Just happening by the house, Ben is assertive, taking charge and, forgiving the more modern-day affront of socking Barbra in the jaw to keep her quiet, instilling instant confidence. Like O’Dea, Jones was an inexperienced actor, primarily working on the stage to that point, and though Romero insists Jones simply gave the best audition, the African-American actor’s race wasn’t lost on audiences or critics, with many identifying the implications of a black hero in the raging age of civil rights strife. Given this context, his race is indeed significant. In addition to his character being the primary protagonist of Night of the Living Dead, the fact he is an assured, competent lead—resourcefully boarding up the windows and doors, calmly and reasonably assessing the situation, compassionately understanding Barbra’s dazed lethargy—does establish his character as a revolutionary minority icon. Jones himself certainly saw the racial consequences, particularly when it came to the film’s jarring, bitter end. It was he who apparently suggested to Romero that Ben should die (the screenplay was commonly altered during filming), stating the black community would rather see him dead than saved “in a corny and symbolically confusing way,” adding—correctly—“The heroes never die in American movies. The jolt of that, and the double jolt of the hero being black seemed like a double-barreled whammy.”
This casting challenge to America’s racial divide, deliberate or not, fits with Romero’s sweeping indictment of other sociopolitical subject matter. After Ben and Barbra are joined by Harry (Karl Hardman) and Helen Cooper (Marilyn Eastman), previously sheltered in the farmhouse’s basement with their injured daughter, Karen (Kyra Schon), and Tom (Keith Wayne) and Judy (Judith Ridley), a teenage couple from the area, attention shifts to the domestic composite of the picture. In this classical American home, Night of the Living Dead dismantles and recreates the traditional family unit, emasculating Harry, magnifying a preexisting rift in the seemingly secure marriage of he and Helen, and affirming Ben and Barbra as a parallel interracial pairing. As a growing number of lumbering ghouls march forward (they’re never called zombies), drawn to the commotion of this besieged assembly, Harry is also established as the inevitable human antagonist, the stubborn catalyst for interpersonal disputes regarding safety and strategy (should they return in the cellar, where there is only one door to protect but nowhere to run?). This creates a pervasive claustrophobia, with anxiety born from internal, as well as external, conflict. The home, as a shelter from the outside world and place of interior security, is no more. The most upsetting portent of this irrevocably damaged nuclear family is when little Karen, who had been bitten by one of the “flesh-eating ghouls,” subsequently turns on her own parents, leaving them with the disquieting dilemma of confronting, possibly killing, someone they care about. As noted above, a fresh zombie’s physical approximation and dangerous assimilation forms a major component of the film’s enduring genius, and Romero explicitly stresses the violent effect by amplifying electronic sounds to distinguish the devastating moral quandary inherent in this new horror phenomenon (one echoed later as a resurrected Johnny appears to Barbra).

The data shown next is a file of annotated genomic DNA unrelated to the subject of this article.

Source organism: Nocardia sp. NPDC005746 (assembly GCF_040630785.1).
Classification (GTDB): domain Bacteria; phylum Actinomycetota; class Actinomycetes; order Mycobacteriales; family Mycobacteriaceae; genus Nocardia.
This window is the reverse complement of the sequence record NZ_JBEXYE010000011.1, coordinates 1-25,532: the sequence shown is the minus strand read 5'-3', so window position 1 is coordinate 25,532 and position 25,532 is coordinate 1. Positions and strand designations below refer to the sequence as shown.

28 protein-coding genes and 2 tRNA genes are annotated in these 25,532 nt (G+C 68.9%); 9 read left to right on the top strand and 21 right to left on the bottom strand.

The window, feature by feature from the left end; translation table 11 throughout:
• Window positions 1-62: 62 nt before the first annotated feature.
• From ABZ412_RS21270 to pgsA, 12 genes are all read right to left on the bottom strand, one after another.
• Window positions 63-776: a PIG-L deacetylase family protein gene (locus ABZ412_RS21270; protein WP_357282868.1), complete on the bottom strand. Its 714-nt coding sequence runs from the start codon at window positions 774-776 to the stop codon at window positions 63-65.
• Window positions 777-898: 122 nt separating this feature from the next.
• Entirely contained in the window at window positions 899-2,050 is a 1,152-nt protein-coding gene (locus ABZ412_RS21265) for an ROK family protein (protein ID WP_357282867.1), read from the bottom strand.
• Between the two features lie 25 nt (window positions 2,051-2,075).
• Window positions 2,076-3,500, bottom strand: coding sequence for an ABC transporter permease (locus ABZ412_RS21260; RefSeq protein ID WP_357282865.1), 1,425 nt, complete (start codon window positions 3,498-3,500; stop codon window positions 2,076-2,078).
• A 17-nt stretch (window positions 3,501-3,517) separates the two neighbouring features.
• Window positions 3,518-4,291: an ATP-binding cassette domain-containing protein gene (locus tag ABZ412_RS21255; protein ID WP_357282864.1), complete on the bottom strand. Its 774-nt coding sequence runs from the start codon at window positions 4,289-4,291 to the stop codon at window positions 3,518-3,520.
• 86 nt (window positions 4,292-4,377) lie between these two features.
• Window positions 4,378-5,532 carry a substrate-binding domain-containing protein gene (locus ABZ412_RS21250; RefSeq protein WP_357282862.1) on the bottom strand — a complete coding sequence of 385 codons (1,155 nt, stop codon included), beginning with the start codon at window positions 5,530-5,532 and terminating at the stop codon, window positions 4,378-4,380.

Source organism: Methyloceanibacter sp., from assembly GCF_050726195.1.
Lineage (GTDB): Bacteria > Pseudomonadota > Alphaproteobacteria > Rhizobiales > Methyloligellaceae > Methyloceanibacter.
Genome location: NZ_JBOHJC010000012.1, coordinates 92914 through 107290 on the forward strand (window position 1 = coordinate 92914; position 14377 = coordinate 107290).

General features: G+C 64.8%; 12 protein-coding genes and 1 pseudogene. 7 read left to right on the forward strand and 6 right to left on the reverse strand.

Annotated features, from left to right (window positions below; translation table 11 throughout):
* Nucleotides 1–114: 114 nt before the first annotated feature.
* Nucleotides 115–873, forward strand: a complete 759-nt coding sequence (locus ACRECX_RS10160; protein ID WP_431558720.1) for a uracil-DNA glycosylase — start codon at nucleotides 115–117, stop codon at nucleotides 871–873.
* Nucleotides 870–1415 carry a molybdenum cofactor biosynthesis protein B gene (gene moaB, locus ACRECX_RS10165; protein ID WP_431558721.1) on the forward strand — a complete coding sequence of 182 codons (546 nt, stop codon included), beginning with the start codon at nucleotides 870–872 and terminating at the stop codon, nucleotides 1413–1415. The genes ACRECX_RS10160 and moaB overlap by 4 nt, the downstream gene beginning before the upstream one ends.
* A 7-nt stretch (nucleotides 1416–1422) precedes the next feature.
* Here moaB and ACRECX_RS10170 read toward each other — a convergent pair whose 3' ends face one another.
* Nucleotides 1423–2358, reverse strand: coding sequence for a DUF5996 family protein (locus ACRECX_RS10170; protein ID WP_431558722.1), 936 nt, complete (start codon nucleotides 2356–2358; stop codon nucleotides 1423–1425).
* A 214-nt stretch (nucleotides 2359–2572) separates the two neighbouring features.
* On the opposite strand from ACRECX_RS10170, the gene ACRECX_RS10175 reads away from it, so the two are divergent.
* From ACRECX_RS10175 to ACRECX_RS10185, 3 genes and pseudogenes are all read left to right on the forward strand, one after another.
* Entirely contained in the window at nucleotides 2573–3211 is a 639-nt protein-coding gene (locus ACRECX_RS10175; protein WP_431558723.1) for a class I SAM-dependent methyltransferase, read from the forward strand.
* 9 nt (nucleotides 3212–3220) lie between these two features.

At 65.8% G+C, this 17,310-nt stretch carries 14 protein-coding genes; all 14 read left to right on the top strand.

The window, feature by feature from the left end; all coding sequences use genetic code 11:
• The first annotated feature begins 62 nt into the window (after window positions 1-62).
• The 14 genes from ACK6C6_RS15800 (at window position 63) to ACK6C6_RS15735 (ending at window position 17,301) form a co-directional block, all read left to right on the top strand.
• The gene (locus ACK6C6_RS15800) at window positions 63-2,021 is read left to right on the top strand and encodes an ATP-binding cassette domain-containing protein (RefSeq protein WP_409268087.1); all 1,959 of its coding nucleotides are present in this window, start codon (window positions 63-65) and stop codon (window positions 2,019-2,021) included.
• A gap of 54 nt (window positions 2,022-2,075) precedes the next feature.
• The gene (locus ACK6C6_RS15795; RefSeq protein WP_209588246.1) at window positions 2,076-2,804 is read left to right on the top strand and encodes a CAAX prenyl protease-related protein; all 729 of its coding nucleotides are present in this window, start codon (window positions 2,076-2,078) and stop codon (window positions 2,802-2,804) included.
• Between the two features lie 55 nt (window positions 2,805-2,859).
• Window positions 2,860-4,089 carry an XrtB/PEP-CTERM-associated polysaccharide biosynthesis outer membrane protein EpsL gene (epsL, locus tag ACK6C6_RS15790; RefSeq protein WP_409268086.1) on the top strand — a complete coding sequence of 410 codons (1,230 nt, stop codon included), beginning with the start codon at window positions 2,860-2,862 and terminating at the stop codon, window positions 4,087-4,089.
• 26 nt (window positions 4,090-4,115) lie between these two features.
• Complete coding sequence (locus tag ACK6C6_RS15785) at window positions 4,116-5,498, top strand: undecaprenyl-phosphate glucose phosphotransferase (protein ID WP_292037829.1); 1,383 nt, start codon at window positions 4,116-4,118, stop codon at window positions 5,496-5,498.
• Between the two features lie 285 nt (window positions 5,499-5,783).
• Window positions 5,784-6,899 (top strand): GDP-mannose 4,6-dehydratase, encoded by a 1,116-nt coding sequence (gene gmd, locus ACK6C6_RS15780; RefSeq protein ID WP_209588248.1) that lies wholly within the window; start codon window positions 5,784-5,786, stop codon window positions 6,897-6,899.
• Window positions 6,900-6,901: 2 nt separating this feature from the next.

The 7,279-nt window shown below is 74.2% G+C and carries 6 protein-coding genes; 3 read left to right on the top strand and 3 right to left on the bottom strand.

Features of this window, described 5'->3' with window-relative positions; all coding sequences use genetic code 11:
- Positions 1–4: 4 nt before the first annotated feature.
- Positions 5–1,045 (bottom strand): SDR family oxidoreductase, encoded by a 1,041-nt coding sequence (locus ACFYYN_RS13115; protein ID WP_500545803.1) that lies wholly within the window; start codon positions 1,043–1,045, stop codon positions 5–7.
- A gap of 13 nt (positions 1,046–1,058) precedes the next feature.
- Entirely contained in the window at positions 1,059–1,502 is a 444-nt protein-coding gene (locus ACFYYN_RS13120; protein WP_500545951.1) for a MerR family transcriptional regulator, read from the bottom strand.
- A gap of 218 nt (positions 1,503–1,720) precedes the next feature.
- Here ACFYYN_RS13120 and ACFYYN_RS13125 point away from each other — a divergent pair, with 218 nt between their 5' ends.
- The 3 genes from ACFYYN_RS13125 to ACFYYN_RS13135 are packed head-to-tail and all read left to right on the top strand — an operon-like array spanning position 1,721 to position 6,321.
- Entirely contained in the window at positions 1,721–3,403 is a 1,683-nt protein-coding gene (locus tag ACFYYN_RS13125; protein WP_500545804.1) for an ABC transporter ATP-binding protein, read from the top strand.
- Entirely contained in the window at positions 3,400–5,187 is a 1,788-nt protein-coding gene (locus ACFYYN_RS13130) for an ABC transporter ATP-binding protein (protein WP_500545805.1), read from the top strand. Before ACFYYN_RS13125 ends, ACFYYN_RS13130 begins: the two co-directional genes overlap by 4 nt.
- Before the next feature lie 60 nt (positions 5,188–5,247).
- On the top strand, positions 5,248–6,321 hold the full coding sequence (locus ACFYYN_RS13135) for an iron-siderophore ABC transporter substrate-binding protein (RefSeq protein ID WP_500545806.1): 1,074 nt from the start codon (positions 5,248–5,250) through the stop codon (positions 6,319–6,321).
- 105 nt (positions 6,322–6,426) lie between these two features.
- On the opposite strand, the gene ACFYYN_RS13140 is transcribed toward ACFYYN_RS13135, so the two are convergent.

While most of Night of the Living Dead is set in this combustible, restricted residence, Romero creatively expands his apocalyptic canvas by alluding to the broader outside world. Given his limited funds and technical resources, Romero somewhat defies filmic dogma by having characters efficiently tell rather than show. Ben describes an earlier truck crash, talking about the fire and the onslaught of ghouls, effectively creating the impression of an action set-piece with ample conviction, and like the car radio hint in the first scene, Romero utilizes radio broadcasts to suggest the expanse of the outbreak and the ensuing confusion. Following a lack of dialogue as Ben reinforces the house, and set against the portentous score of the film, the droning radio acts as a constant audible nod to life outside and the scope of the catastrophe, intimating the investigations and multiple parties at play without having to literally see them. Romero transitions this reportage to the more visual medium of television, but even this is largely studio-bound, serving the purpose of furthering his exceptionally creative edification without committing to location filming. Bearing in mind these tropes were not yet commonplace (they soon would be through Romero’s own distinctive sequels like Dawn of the Dead  and Day of the Dead , to say nothing of the string of remakes and rip-offs), it is through the various media that the audience, and the characters, learn that the recently dead are returning to life, that there are rescue locations in place, that NASA experts are in consultation with the government (the epidemic has to do with radiation), that the monsters are eating flesh (making the whole thing “more ghastly,” according to reports), and that a head shot will “kill the brain and … kill the ghoul.” Constrained to an essentially fixed locale, Romero enlarges Night of the Living Dead and progresses its plot by using these narrative flashpoints to drop in key details and evolve the calamity (the only first-hand information we get is when Ben reveals the zombies are afraid of fire, introducing a useful tactic and a curiously neglected note about their lingering emotional faculties). The exception to this method is the on-the-scene coverage of a hillbilly militia deployed to combat the zombies. It’s a recurring cutaway that elicits skepticism toward the state of emergency and the efficacy of local and national defense, and it also produces one of the film’s most hilariously deadpan lines concerning the meandering monsters, from a local posse chief: “Yeah, they’re dead … they’re all messed up.”